Hundreds march for right of animals to live with ‘decency and kindness’
on September 25, 2021
Hundreds of animal rights protesters marched in San Francisco Saturday afternoon to demand the end of factory farming, chanting, “Humane slaughter is a lie! Animals do not want to die!”
“We believe in a world where every animal, every human being is treated with decency and kindness,” Wayne Hsiung, founder of animal rights group Direct Action Everywhere, told a crowd in Dolores Park.
The protest aimed to raise awareness for animal rights, recruit more people to join the effort, and push for an animal bill of rights called Rose’s Law, which would grant animals the right to be free, to not be exploited, abused, or killed by humans, and to have their interests represented in court.
The march was part of the weeklong Animal Liberation Conference, which kicked off Friday in Richmond and will continue with workshops, lectures and trainings at the California Ballroom in Oakland. The conference is meant to inspire people to take action against the factory farming industry.
“Everything could stay the same, or we could leave our comfort zones behind and do everything we can to change it,” said 19-year-old Zoe Rosenberg, who rescued the hen that Rose’s Law is named after from a poultry farm in 2018. “The choice is yours, but I, for one, hope that we will all come together and fight until every animal is safe and happy and free.”
A motorcycle group called Cage Free Vegans led the mile-and-a-half march, which started at Dolores Park with a “die-in” outside of Whole Foods and ended at San Francisco City Hall. As marchers filled the streets, cars honked either in support or in frustration.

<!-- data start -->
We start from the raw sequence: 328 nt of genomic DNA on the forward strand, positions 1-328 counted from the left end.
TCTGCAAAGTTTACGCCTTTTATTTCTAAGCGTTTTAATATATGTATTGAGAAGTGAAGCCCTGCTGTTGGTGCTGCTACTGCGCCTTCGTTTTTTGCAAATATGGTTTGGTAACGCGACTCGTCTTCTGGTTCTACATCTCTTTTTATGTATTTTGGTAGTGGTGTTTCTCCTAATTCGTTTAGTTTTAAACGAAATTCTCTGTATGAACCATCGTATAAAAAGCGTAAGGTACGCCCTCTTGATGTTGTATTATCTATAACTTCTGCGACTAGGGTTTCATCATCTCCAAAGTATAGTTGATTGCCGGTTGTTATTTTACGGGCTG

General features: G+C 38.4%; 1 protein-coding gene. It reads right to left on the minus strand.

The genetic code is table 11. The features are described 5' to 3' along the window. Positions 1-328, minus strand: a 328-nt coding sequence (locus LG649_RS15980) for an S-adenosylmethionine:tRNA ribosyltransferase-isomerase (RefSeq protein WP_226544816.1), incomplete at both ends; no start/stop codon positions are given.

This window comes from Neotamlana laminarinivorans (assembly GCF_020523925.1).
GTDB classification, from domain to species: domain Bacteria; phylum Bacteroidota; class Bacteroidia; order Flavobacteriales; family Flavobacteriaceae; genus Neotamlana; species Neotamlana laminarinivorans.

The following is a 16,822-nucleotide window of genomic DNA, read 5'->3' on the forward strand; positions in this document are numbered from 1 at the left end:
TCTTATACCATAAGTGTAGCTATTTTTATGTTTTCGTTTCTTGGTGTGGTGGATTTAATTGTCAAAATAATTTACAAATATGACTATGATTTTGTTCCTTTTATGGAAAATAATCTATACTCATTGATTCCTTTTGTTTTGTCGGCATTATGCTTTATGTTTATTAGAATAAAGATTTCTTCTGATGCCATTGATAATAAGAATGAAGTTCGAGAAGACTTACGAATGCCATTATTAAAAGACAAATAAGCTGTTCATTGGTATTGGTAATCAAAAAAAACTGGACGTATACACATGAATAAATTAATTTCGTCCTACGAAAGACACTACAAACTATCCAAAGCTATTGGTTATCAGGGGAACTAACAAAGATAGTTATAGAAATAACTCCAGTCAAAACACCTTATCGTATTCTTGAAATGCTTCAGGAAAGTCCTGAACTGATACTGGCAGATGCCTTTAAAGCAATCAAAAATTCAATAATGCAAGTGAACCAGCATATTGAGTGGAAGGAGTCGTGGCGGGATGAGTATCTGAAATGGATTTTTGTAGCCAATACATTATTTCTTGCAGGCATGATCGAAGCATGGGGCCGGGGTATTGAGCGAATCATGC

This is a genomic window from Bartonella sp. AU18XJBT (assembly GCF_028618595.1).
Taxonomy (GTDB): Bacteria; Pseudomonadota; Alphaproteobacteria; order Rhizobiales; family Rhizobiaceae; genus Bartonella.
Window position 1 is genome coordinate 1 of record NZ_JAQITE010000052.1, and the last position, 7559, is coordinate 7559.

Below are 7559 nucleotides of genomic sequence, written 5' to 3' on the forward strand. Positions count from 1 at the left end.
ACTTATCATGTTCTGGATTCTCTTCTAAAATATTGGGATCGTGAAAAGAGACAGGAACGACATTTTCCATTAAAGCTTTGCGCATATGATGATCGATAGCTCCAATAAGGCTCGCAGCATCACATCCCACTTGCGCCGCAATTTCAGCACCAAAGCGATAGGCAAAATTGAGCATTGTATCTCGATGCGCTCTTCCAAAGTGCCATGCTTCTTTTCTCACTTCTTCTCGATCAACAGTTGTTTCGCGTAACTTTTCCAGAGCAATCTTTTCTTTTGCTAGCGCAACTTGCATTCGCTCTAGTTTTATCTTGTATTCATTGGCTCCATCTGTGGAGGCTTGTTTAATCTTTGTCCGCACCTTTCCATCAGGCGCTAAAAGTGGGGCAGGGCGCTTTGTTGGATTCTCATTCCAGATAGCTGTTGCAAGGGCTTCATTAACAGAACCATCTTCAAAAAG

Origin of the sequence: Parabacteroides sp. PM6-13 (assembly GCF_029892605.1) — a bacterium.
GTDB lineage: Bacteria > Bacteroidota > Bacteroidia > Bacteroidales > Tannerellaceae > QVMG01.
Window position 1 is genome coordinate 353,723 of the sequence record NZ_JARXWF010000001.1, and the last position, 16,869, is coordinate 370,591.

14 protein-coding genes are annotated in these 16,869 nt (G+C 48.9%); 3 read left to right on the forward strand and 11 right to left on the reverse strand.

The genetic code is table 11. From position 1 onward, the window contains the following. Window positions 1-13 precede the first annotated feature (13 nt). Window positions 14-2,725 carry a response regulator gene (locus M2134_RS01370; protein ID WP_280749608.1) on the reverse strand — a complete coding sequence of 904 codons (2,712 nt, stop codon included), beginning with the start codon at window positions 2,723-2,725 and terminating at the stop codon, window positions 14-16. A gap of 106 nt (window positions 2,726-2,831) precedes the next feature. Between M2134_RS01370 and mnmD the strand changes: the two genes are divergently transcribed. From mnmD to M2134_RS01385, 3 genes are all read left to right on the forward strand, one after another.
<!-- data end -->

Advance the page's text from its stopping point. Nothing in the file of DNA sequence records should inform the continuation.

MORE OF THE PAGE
“I wanted to be with people who also care about veganism for health, for the planet, for the animals, for whatever reason,” said Hannah Riddle, who was attending her first demonstration. She said she hoped the march would spur people to talk about animals’ rights.
Before the march, Chelsea Manning delivered the keynote speech remotely, in a livestream at the California Ballroom. Manning, who served seven years of a 35-year prison term for leaking classified information about the U.S. military, couldn’t appear in person because she recently was diagnosed with COVID-19. Oakland city councilmember Carroll Fife also addressed an audience in the ballroom. Both spoke generally of their experiences as activists.
Manning said her anti-secrecy activism started when she realized she could not let the truth be buried. “I have to do something,” she thought. “I cannot be a bystander.”
Fife noted that her activism has focused on clean air, clean water and fair and affordable housing. She said every living being “should have the right to live and to thrive and to be exactly what they were created to be.”
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